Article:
One good thing about Twitter is getting some feedback on things you propose. OK we know most of Twitter is like a swamp, but I’ve had the benefit of some excellent, constructive comments, in the light of my discussion of most-least voting.
The discussion has revolved largely around “how to present, or “sell” it to the public”.
This is a valid question. In the UK we are used to a system that very transparently rewards a single winner in a constituency – the person getting the most votes. For all the flaws in FPTP it is at least clear and transparent what’s going on.
Changing the system runs into various issues that have been raised:
- Many proportional systems used across the EU use “multi-member constituencies”. You no longer have a single MP to bring concerns to.
- The system used to count is very opaque to the average member of the population. Even someone like me can get bamboozled.
- Ranking systems SOUND attractive. In practice they are both theoretically and practically awful.
Having several members is attractive in one sense – there’s likely to be an MP “close to” your views. However, constituencies are large and GETTING to your preferred MP’s office might be a much bigger journey.
We might know how to physically rank candidates, but the system of how votes get translated into seats necessarily involves equations. Most people’s eyes glaze over.
Ranking is bad m’kayyyyy
Ranking candidates from (1) (top) downwards sounds intuitive. In practice it is riddled with problems.
First, mathematically, for a ranking to properly represent Mr Smith’s preferences, he MUST be equally “certain” of his “top candidate”, his “2nd best”, his “third best”….down to his “bottom” candidate. We rarely get the data to test this. But when we have done, we almost inevitably find it fails. Mr Smith is pretty sure of his top (most preferred) candidate. He is also pretty sure of his bottom (least preferred) candidate. But middle candidates? Nope. Quite frequently he fills them in almost randomly.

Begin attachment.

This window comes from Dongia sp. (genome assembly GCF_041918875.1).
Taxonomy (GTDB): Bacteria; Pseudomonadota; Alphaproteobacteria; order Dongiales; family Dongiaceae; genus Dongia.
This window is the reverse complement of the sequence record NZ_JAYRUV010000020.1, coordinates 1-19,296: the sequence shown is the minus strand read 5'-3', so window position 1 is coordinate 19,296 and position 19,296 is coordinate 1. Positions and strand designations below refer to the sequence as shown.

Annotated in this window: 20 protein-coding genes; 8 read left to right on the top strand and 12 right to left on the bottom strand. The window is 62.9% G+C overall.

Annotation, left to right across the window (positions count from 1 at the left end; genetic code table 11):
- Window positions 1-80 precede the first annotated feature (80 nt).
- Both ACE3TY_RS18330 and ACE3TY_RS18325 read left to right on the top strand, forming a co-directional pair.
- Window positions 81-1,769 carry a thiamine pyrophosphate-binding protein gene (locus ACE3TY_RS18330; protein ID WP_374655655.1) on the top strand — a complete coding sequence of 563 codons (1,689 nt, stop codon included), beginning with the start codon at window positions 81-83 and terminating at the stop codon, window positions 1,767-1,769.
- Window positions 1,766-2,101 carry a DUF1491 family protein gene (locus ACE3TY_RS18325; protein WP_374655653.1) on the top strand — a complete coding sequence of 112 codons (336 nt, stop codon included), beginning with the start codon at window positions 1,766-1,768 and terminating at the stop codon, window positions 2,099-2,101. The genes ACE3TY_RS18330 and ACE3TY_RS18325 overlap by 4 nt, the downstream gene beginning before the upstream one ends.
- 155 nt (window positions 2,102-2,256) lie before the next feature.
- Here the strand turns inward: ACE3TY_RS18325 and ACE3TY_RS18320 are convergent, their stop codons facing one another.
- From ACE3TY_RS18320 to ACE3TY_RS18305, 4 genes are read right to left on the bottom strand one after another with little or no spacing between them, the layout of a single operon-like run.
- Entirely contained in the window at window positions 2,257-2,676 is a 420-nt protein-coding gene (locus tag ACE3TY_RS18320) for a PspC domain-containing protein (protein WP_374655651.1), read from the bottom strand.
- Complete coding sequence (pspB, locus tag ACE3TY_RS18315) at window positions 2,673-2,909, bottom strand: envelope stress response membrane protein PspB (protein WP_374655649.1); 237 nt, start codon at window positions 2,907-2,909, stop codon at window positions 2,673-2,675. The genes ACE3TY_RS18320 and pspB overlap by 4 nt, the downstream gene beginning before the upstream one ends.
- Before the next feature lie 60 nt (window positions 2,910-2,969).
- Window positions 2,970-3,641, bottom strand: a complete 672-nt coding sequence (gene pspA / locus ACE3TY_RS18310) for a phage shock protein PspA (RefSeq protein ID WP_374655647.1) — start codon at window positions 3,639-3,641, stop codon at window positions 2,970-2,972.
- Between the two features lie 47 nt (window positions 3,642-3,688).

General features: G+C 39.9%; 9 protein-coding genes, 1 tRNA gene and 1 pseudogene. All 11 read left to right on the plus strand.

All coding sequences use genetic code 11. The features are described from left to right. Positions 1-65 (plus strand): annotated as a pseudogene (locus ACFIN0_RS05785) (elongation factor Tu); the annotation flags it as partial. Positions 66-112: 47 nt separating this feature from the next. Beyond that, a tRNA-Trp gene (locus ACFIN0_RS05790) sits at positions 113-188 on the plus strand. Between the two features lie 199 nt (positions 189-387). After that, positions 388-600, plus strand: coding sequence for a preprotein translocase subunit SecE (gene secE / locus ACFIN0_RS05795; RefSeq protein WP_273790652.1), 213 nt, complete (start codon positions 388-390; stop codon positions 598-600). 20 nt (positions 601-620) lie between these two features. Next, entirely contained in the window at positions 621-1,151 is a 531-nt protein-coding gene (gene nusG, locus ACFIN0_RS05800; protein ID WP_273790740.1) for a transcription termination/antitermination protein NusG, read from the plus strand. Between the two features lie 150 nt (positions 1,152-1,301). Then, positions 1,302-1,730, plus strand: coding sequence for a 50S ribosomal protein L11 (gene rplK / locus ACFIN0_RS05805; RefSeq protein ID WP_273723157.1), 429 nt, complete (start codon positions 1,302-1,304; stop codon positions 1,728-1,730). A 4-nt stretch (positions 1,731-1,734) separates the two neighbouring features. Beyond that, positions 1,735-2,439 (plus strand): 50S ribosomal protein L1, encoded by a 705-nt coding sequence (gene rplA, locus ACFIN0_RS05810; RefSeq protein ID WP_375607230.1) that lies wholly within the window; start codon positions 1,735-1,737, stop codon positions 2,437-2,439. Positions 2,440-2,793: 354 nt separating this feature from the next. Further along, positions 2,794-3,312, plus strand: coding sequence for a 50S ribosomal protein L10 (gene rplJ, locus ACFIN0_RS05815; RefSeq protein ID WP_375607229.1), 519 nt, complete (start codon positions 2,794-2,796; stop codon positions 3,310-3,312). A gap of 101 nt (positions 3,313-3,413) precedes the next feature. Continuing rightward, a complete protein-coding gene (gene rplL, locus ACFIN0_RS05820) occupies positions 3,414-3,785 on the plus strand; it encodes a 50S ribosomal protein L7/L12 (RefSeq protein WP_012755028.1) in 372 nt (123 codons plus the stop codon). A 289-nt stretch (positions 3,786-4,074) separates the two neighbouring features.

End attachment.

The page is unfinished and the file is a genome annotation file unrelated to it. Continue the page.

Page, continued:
Yet in counting, if Mr Smith’s top choice gets eliminated (due to too few votes overall), then his 2nd and lower preferences then become absolutely KEY. They are redistributed. Which is how nonsense candidates like the Monster Raving Loony Party candidate might get through.
Theoretically two things have gone wrong:
First, rankings in the middle are very unstable but mathematically are treated as if the person was “just as certain” as they were with their top and bottom ranks. This is bogus.
Second, redistributing the votes from people whose preferred candidate has been eliminated in effect gives them two or multiple “bites of the cherry”. This is undemocratic. Whether you get “one bite” or “several” depends on whether you happened to choose the eventual “winner” as top rank. Challengers get a shedload of attacks on the front-runner, even if they’re a demonstrable loonie.
Most-Least – what is ITS problem?
ALL democratic systems fail at least one key criterion of fairness (Arrow’s Impossibility Theorem). Most-least’s is not entirely clear. But as a Twitter colleague said, it may be a hard sell, because if (say) Labour and the Conservatives “knock each other out” then a candidate with few “most” votes (but few least votes) may win. This “looks bad”.
I agree, from the perspective we hold at the moment, it does indeed look odd.
However, I’d argue we need to change the narrative. We have to start thinking about “which candidate is the most unifying in terms of being least polarising?” Now, the Monster Raving Looney candidate won’t win. It’ll be a more well-known party candidate. But maybe we should also be taking a leaf out of the book of countries like the USA – with the possibility of recall elections. If a nonsense candidate does get through, it won’t be hard to get a recall election to get rid of him of her in favour of a serious person.
But the bottom line is I believe we must stop thinking that “the winner” gets to ignore the (often 50+% of) electors who didn’t vote for him or her – and indeed might ALL have agreed he/she was the WORST person on the ballot.
It is all about the terms of the debate and how we define “winning”.